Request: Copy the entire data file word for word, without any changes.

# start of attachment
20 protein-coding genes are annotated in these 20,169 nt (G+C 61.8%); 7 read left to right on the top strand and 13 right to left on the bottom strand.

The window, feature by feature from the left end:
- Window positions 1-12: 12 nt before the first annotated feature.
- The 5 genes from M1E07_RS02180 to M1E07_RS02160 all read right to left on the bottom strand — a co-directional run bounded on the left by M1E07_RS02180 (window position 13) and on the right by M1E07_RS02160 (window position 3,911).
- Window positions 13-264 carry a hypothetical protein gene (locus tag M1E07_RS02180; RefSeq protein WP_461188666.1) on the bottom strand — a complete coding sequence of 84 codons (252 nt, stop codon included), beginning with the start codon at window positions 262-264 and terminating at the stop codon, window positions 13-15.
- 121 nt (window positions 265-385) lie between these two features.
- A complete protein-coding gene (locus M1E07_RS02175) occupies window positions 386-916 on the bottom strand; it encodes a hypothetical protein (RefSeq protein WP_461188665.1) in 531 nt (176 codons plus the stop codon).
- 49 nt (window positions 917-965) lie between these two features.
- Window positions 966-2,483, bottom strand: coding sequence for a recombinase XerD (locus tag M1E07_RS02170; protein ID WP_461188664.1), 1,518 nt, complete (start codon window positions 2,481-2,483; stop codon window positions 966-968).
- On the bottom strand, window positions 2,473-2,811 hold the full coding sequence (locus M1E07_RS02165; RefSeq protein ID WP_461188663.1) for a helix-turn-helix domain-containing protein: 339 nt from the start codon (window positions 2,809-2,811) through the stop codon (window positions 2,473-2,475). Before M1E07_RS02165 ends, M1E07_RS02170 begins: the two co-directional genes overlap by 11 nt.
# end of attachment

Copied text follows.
20 protein-coding genes are annotated in these 20,169 nt (G+C 61.8%); 7 read left to right on the top strand and 13 right to left on the bottom strand.

The window, feature by feature from the left end:
- Window positions 1-12: 12 nt before the first annotated feature.
- The 5 genes from M1E07_RS02180 to M1E07_RS02160 all read right to left on the bottom strand — a co-directional run bounded on the left by M1E07_RS02180 (window position 13) and on the right by M1E07_RS02160 (window position 3,911).
- Window positions 13-264 carry a hypothetical protein gene (locus tag M1E07_RS02180; RefSeq protein WP_461188666.1) on the bottom strand — a complete coding sequence of 84 codons (252 nt, stop codon included), beginning with the start codon at window positions 262-264 and terminating at the stop codon, window positions 13-15.
- 121 nt (window positions 265-385) lie between these two features.
- A complete protein-coding gene (locus M1E07_RS02175) occupies window positions 386-916 on the bottom strand; it encodes a hypothetical protein (RefSeq protein WP_461188665.1) in 531 nt (176 codons plus the stop codon).
- 49 nt (window positions 917-965) lie between these two features.
- Window positions 966-2,483, bottom strand: coding sequence for a recombinase XerD (locus tag M1E07_RS02170; protein ID WP_461188664.1), 1,518 nt, complete (start codon window positions 2,481-2,483; stop codon window positions 966-968).
- On the bottom strand, window positions 2,473-2,811 hold the full coding sequence (locus M1E07_RS02165; RefSeq protein ID WP_461188663.1) for a helix-turn-helix domain-containing protein: 339 nt from the start codon (window positions 2,809-2,811) through the stop codon (window positions 2,473-2,475). Before M1E07_RS02165 ends, M1E07_RS02170 begins: the two co-directional genes overlap by 11 nt.